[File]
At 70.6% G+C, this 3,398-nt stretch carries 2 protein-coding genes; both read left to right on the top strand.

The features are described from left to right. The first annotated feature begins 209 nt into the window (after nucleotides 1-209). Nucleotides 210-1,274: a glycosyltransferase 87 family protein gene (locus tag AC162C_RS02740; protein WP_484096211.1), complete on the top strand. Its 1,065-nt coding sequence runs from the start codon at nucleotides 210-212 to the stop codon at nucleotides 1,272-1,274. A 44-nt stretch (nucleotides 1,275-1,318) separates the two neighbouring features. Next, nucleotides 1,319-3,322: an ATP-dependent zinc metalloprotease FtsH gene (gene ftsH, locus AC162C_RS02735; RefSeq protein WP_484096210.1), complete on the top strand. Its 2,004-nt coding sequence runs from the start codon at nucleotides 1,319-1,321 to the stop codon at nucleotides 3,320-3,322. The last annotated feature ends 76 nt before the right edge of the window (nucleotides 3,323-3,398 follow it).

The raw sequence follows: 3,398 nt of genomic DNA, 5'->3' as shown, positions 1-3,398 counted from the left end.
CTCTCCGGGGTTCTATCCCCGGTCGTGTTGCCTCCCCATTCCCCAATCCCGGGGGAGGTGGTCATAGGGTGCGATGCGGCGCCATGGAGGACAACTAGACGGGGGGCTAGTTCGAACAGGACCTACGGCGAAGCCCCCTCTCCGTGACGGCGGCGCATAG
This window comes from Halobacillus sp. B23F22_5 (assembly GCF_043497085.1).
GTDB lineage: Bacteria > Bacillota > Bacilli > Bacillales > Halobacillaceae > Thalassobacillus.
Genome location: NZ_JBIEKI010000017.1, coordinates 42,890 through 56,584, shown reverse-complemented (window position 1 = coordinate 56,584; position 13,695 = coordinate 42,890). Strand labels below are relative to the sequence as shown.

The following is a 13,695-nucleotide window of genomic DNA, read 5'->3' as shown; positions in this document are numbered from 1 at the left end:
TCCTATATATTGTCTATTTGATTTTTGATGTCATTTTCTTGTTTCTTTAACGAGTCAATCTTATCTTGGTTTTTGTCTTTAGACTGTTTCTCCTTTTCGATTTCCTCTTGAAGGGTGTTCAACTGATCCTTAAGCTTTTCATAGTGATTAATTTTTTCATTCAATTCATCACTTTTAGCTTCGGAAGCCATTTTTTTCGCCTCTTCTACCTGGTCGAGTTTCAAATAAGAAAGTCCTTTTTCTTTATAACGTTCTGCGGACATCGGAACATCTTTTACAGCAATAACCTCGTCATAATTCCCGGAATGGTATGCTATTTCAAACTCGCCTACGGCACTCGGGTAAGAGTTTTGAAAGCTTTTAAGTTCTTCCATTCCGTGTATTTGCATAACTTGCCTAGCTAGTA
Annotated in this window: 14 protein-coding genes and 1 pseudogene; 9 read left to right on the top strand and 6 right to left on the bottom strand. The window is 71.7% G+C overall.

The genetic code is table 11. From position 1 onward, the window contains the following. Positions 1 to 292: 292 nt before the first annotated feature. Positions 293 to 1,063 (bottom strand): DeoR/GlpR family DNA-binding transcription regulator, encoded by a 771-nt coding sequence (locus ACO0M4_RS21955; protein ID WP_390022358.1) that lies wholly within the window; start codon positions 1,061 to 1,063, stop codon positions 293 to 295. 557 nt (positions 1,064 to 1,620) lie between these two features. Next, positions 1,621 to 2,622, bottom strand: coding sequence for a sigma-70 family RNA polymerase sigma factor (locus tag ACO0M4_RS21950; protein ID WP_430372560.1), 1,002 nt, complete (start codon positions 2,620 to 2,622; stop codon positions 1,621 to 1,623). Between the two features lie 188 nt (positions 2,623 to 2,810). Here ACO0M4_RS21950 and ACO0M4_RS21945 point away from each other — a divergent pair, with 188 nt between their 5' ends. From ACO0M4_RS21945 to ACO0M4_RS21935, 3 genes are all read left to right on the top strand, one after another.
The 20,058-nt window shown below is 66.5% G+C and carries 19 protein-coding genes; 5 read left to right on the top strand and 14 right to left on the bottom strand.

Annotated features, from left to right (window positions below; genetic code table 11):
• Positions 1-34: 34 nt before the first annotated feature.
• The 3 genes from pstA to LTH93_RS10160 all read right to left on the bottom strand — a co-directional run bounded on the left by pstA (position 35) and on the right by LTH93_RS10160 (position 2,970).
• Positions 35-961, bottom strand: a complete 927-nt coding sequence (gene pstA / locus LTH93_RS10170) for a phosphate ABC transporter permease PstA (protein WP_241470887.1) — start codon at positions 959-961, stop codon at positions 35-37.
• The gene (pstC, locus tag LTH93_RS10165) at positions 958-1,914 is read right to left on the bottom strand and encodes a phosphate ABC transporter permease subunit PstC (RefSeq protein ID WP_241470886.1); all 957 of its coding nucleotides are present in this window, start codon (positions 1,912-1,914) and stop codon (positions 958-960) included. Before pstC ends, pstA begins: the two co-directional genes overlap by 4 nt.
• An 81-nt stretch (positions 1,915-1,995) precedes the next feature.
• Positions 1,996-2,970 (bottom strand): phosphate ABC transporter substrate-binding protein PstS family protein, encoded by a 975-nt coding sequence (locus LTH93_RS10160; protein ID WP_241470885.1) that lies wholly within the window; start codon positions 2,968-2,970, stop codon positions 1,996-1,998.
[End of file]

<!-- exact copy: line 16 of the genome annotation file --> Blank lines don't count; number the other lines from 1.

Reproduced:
• Positions 35-961, bottom strand: a complete 927-nt coding sequence (gene pstA / locus LTH93_RS10170) for a phosphate ABC transporter permease PstA (protein WP_241470887.1) — start codon at positions 959-961, stop codon at positions 35-37.